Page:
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The Gatepost Editorial: Overcoming trauma through compassion


One of many offerings of support left outside the French consulate in Boston during Sunday’s support rally for Paris.

By The Gatepost Editorial

How does an idyllic Friday night in Paris, France on Nov. 13 transform into a warzone? How can over 120 peaceful individuals who were quietly dining at the Parisian restaurant Le Petit Cambodge, enjoying a coffee at the French café Le Carillion or dancing to the sounds of a rock-and-roll show at the Bataclan theatre be plunged into anarchy and slaughtered?

How is this a just world when, just a day prior to the Paris attacks, at least 44 people who were just going about their lives can be murdered by twin bombings in the capital of Lebanon?

Heart-wrenching, maddening, sorrowful and emotionally exhausting are apt descriptors for what occurred last week.

The Gatepost editorial staff is obviously devastated by the events of the past week. Our thoughts are with the victims of these unimaginable crimes and their family and friends who are now left grieving.

These are catastrophic events that have unfolded. They take their toll on every compassionate person who witnesses them. Even when they are seen from afar – within the safety of our homes or on this very campus.

We at The Gatepost are concerned this generation of students has grown accustomed to being bombarded with graphic images on social media and 24-hour cable news coverage of horrible events like the ones that transpired late last week.

While we are editors at a student newspaper and appreciate the importance of keeping up to date with the news, there is such a thing as saturation coverage, and mainstream and social media can often contribute to this.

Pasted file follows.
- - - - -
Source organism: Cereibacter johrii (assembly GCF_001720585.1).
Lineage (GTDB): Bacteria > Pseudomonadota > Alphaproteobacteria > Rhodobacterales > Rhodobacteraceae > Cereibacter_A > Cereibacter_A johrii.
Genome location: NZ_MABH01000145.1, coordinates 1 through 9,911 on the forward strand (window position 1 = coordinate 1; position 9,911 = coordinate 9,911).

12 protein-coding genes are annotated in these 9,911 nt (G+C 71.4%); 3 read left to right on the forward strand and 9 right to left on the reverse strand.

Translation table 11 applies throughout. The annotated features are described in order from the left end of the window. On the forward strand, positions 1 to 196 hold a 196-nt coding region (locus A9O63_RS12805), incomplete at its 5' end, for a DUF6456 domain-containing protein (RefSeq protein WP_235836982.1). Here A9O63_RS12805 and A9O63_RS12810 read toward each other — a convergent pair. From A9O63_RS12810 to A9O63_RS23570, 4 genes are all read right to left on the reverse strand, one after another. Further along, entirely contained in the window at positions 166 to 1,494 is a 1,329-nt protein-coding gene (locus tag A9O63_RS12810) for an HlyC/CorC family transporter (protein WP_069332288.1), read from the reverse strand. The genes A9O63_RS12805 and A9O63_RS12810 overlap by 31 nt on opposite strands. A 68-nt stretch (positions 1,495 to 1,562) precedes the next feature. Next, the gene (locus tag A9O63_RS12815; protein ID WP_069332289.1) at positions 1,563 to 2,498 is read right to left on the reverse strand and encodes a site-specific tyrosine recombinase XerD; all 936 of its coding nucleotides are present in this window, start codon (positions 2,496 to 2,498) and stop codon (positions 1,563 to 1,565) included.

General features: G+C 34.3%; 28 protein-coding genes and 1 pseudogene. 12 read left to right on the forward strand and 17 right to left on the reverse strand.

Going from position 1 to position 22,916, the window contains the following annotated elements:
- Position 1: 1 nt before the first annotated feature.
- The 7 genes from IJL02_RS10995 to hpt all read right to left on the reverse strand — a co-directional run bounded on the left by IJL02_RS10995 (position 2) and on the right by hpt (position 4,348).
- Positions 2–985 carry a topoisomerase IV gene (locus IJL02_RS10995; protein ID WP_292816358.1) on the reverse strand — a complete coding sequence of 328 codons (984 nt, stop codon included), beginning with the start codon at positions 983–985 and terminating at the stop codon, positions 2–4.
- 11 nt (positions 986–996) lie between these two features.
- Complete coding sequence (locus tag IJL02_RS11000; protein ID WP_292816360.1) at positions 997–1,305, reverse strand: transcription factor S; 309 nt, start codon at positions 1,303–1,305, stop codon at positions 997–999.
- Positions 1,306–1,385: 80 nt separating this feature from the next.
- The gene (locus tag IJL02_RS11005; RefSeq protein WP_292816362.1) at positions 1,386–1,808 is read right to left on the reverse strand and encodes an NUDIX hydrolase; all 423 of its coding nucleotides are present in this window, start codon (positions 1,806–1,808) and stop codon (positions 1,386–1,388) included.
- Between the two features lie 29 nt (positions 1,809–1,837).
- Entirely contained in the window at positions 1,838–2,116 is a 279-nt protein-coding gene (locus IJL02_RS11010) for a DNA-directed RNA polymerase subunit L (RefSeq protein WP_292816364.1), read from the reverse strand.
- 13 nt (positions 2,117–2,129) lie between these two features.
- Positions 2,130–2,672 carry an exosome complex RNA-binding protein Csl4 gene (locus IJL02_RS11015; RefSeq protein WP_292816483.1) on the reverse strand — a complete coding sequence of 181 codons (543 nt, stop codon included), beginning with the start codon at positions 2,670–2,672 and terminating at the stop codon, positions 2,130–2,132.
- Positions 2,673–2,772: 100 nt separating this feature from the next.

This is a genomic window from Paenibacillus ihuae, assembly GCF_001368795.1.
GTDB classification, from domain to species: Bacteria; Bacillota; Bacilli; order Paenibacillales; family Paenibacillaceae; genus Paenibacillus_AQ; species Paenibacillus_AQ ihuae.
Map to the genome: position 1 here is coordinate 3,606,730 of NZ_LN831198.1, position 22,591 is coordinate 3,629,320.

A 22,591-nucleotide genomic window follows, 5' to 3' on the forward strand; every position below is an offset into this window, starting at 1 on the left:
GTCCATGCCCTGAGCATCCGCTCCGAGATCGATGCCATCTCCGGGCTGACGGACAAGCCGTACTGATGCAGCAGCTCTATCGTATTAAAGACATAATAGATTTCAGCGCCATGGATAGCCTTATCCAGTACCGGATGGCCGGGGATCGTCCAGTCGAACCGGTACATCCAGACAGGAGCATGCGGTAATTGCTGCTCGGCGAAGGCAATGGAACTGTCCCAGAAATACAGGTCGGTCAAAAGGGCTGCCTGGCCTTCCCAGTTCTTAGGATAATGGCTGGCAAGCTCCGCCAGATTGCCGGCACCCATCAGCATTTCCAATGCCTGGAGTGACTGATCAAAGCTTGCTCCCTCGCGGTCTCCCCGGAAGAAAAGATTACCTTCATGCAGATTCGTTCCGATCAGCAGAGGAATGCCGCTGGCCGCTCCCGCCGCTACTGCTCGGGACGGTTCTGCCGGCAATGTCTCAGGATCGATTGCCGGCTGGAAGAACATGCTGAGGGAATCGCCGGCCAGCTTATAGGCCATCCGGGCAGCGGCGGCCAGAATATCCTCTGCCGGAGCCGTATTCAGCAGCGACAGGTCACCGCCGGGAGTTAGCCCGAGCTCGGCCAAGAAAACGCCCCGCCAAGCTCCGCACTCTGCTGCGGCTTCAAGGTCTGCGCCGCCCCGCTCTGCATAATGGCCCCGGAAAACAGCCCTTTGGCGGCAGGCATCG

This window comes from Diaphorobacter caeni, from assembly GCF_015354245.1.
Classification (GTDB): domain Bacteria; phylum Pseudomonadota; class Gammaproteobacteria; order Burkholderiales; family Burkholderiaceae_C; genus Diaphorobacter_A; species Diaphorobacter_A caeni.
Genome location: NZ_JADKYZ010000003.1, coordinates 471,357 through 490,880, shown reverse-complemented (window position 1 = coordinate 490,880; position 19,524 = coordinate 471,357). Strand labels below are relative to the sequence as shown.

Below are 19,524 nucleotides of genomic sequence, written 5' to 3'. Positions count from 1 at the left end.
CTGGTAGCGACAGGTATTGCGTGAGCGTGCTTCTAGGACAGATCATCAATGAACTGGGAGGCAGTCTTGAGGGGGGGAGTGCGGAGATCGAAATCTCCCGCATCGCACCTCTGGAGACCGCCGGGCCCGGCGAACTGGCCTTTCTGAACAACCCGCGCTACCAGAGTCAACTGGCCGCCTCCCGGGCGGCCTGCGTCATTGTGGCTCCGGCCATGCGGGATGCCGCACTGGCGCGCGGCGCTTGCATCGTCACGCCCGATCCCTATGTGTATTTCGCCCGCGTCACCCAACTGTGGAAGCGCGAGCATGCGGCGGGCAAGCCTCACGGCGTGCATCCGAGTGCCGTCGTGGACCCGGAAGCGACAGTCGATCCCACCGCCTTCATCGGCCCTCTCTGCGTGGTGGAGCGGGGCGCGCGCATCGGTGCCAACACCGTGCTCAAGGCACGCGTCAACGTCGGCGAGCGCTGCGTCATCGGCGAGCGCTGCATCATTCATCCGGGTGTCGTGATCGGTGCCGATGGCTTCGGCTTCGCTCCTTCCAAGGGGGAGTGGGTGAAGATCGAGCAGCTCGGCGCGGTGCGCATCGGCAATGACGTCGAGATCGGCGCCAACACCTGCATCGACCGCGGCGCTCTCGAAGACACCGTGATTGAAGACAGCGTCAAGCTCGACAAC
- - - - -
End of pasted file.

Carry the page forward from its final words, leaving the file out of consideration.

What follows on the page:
It’s human nature to want to be informed. However, there comes a point where one must unplug from the news and find a way to channel their frustrations and sadness into something productive.

Perhaps it is during dark times like these, when one can so easily give in to negativity and anger, that we must respond with kindness and compassion.

While we as members of the Framingham State University community are unable to solve the

complicated global issues which contribute to tragedies such as the ones that occurred last week, we certainly have it within ourselves to foster harmony and goodwill in our own backyard.

The editors of The Gatepost encourage students who want to respond to acts of evil with acts of good to volunteer at local shelters, such as the Pearl Street Cupboard & Café in Framingham or the Metrowest Humane Society in Ashland. Donate blood at the Nov. 30 blood drive at this very University.

Do something. Do anything that will positively impact your own life, the lives of your family, your community, and humankind.

Whatever you do, don’t let the horrors of this world prevent you from experiencing and sharing all the joys life has to offer.

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